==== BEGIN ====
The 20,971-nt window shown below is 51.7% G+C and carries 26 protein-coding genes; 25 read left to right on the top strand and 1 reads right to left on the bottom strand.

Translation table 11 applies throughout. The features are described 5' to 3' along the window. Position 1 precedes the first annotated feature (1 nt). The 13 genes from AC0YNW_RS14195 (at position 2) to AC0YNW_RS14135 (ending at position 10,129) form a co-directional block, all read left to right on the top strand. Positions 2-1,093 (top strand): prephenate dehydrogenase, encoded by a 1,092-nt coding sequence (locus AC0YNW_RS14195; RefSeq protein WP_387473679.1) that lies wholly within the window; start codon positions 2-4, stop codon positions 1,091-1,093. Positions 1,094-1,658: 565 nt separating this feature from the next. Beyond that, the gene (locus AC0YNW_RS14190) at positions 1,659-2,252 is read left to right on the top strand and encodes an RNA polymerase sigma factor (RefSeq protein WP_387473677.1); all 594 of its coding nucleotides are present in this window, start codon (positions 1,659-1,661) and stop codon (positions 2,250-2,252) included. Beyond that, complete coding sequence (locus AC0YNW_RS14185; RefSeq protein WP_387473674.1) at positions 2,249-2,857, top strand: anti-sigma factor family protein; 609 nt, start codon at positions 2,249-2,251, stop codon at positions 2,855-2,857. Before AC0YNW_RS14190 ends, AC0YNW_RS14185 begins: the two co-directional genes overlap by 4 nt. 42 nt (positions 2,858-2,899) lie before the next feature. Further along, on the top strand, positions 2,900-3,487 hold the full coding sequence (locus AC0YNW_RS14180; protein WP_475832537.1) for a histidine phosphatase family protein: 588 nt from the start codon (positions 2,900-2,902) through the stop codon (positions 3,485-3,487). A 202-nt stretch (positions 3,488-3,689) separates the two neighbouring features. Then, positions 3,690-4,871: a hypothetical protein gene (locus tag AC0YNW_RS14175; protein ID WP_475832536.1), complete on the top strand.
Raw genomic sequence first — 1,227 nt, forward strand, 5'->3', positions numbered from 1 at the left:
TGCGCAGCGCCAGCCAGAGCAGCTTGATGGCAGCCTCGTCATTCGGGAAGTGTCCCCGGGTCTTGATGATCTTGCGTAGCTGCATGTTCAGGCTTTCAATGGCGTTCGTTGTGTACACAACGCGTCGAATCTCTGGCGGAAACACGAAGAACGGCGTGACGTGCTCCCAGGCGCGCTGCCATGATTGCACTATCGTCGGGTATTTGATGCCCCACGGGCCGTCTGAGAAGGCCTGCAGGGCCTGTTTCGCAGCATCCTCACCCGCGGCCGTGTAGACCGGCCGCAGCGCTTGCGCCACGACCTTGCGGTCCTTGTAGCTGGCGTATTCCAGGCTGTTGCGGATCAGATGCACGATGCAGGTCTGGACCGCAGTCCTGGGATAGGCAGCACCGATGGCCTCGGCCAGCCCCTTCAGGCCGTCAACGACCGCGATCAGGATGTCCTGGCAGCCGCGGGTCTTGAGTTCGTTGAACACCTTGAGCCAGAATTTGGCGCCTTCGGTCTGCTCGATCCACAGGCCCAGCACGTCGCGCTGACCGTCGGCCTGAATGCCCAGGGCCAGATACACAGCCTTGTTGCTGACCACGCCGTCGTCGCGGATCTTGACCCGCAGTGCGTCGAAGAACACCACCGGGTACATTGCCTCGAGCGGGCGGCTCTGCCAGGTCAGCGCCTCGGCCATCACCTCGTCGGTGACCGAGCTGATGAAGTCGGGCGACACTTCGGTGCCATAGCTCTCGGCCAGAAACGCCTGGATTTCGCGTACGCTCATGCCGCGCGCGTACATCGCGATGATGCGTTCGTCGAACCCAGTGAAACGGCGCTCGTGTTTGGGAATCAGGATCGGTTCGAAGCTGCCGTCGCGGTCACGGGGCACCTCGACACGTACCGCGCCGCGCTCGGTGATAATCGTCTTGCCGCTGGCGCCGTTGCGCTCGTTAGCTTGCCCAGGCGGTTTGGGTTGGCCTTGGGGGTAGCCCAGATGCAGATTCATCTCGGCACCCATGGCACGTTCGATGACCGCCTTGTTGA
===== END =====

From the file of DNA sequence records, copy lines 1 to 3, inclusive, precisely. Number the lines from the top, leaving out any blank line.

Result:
The 20,971-nt window shown below is 51.7% G+C and carries 26 protein-coding genes; 25 read left to right on the top strand and 1 reads right to left on the bottom strand.

Translation table 11 applies throughout. The features are described 5' to 3' along the window. Position 1 precedes the first annotated feature (1 nt). The 13 genes from AC0YNW_RS14195 (at position 2) to AC0YNW_RS14135 (ending at position 10,129) form a co-directional block, all read left to right on the top strand. Positions 2-1,093 (top strand): prephenate dehydrogenase, encoded by a 1,092-nt coding sequence (locus AC0YNW_RS14195; RefSeq protein WP_387473679.1) that lies wholly within the window; start codon positions 2-4, stop codon positions 1,091-1,093. Positions 1,094-1,658: 565 nt separating this feature from the next. Beyond that, the gene (locus AC0YNW_RS14190) at positions 1,659-2,252 is read left to right on the top strand and encodes an RNA polymerase sigma factor (RefSeq protein WP_387473677.1); all 594 of its coding nucleotides are present in this window, start codon (positions 1,659-1,661) and stop codon (positions 2,250-2,252) included. Beyond that, complete coding sequence (locus AC0YNW_RS14185; RefSeq protein WP_387473674.1) at positions 2,249-2,857, top strand: anti-sigma factor family protein; 609 nt, start codon at positions 2,249-2,251, stop codon at positions 2,855-2,857. Before AC0YNW_RS14190 ends, AC0YNW_RS14185 begins: the two co-directional genes overlap by 4 nt. 42 nt (positions 2,858-2,899) lie before the next feature. Further along, on the top strand, positions 2,900-3,487 hold the full coding sequence (locus AC0YNW_RS14180; protein WP_475832537.1) for a histidine phosphatase family protein: 588 nt from the start codon (positions 2,900-2,902) through the stop codon (positions 3,485-3,487). A 202-nt stretch (positions 3,488-3,689) separates the two neighbouring features. Then, positions 3,690-4,871: a hypothetical protein gene (locus tag AC0YNW_RS14175; protein ID WP_475832536.1), complete on the top strand.
Raw genomic sequence first — 1,227 nt, forward strand, 5'->3', positions numbered from 1 at the left: